Recently, we sp0ke with John Dowd, the Fairfax County lawyer whose 1989 investigation resulted in Pete Rose’s ban from baseball and the Hall of Fame. Dowd opposes Rose’s reinstatement, for reasons detailed here. But the discussion about bringing Rose back after 25 years, sparked by Sports Illustrated’s new book and cover story on Rose, continues to heat up.
After Dowd weighed in, I heard from Marcus Giamatti, the actor and son of Bart Giamatti. Bart Giamatti, the new baseball commissioner in 1989, imposed the ban on Rose and then suddenly died eight days later. Giamatti wrote a piece for baseball’s Opening Day about both his father and Rose, stating his firm belief that his father would support Rose’s continuing suspension from the game. That article is here.
I asked Marcus Giamatti, a former star of the TV show “Judging Amy” and brother of actor Paul Giamatti, why he wrote the piece. He said it “seemed necessary,” not only to honor his father on the 25th anniversary of his death, but also “to serve as a reminder, as the Pete Rose debate has recently reared its head, of the values and principles for which my father stood. Those of fair play and good citizenry. It also seemed necessary to set the record straight about what my father would have said if he were alive today about this ongoing emotional American argument concerning the banishment of Pete Rose from Major League Baseball.”
At the same time Giamatti was publishing his view, author James Reston Jr. was weighing in from the other side. Reston wrote a book in 1991 about the Rose-Bart Giamatti clash, but now says he’s changed his mind: Rose should be allowed back into baseball, and into the Hall of Fame. He said the steroid offenders of the 1990s committed worse crimes, and that Rose has suffered enough. His piece in USA Today is here. Marcus Giamatti is working on a response to that, which he hopes will also appear in USA Today.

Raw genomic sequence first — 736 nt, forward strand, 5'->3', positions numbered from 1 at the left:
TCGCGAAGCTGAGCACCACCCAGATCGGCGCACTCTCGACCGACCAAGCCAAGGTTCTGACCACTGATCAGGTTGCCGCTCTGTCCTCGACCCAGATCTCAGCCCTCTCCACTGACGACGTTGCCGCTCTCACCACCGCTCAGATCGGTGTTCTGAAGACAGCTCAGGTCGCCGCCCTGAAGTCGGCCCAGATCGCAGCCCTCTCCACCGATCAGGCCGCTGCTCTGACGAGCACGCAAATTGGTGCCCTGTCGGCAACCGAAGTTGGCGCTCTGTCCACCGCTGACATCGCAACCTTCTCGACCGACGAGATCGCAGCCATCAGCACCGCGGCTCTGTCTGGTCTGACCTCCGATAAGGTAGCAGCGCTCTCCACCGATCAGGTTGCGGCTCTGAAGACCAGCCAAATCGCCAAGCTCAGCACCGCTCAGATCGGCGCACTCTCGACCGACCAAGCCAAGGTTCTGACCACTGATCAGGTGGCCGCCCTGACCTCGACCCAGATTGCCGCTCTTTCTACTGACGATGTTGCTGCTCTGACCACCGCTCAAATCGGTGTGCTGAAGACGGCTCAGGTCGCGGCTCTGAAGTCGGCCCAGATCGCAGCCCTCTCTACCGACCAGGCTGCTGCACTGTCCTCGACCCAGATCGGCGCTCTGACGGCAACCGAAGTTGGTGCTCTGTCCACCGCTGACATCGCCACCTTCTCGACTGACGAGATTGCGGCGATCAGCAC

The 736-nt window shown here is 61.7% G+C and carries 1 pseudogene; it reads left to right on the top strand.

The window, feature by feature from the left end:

And finally, the Cincinnati Enquirer spoke to the rarely interviewed Paul Janszen. Janszen was Rose’s friend while he was betting on baseball and everything else in the mid-1980s. He loaned Rose $44,000 at one point, his life savings, to cover Rose’s gambling debts. Rose repaid only $10,000. When investigators came to Janszen in 1989, he had several of Rose’s handwritten betting sheets, showing he’d wagered on the Reds, the team he was managing. It was a crucial piece of evidence for Dowd. Janszen read the Sports Illustrated book excerpt, then came forward to say that he doubts that Rose is sincerely remorseful, but didn’t weigh in on Rose’s reinstatement. Living in Cincinnati and taking down the hometown hero Pete Rose was hard, and Janszen thanked Dowd for standing by him. The Enquirer’s piece is here.